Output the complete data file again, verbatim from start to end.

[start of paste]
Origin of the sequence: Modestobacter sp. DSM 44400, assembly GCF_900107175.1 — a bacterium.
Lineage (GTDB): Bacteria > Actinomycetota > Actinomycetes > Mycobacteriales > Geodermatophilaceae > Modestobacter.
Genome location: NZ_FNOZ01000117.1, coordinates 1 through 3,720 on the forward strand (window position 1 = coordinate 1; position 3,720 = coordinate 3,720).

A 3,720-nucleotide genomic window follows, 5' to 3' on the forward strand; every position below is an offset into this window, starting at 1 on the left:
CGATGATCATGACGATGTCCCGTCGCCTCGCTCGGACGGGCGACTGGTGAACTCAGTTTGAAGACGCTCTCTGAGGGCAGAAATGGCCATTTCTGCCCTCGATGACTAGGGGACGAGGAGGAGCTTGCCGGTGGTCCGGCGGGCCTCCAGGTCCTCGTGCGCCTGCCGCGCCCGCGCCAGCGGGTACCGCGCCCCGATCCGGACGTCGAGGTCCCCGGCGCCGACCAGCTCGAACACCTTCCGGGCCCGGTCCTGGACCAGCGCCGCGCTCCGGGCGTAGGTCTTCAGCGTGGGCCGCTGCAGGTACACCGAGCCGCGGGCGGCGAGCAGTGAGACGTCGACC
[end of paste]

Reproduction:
Origin of the sequence: Modestobacter sp. DSM 44400, assembly GCF_900107175.1 — a bacterium.
Lineage (GTDB): Bacteria > Actinomycetota > Actinomycetes > Mycobacteriales > Geodermatophilaceae > Modestobacter.
Genome location: NZ_FNOZ01000117.1, coordinates 1 through 3,720 on the forward strand (window position 1 = coordinate 1; position 3,720 = coordinate 3,720).

A 3,720-nucleotide genomic window follows, 5' to 3' on the forward strand; every position below is an offset into this window, starting at 1 on the left:
CGATGATCATGACGATGTCCCGTCGCCTCGCTCGGACGGGCGACTGGTGAACTCAGTTTGAAGACGCTCTCTGAGGGCAGAAATGGCCATTTCTGCCCTCGATGACTAGGGGACGAGGAGGAGCTTGCCGGTGGTCCGGCGGGCCTCCAGGTCCTCGTGCGCCTGCCGCGCCCGCGCCAGCGGGTACCGCGCCCCGATCCGGACGTCGAGGTCCCCGGCGCCGACCAGCTCGAACACCTTCCGGGCCCGGTCCTGGACCAGCGCCGCGCTCCGGGCGTAGGTCTTCAGCGTGGGCCGCTGCAGGTACACCGAGCCGCGGGCGGCGAGCAGTGAGACGTCGACC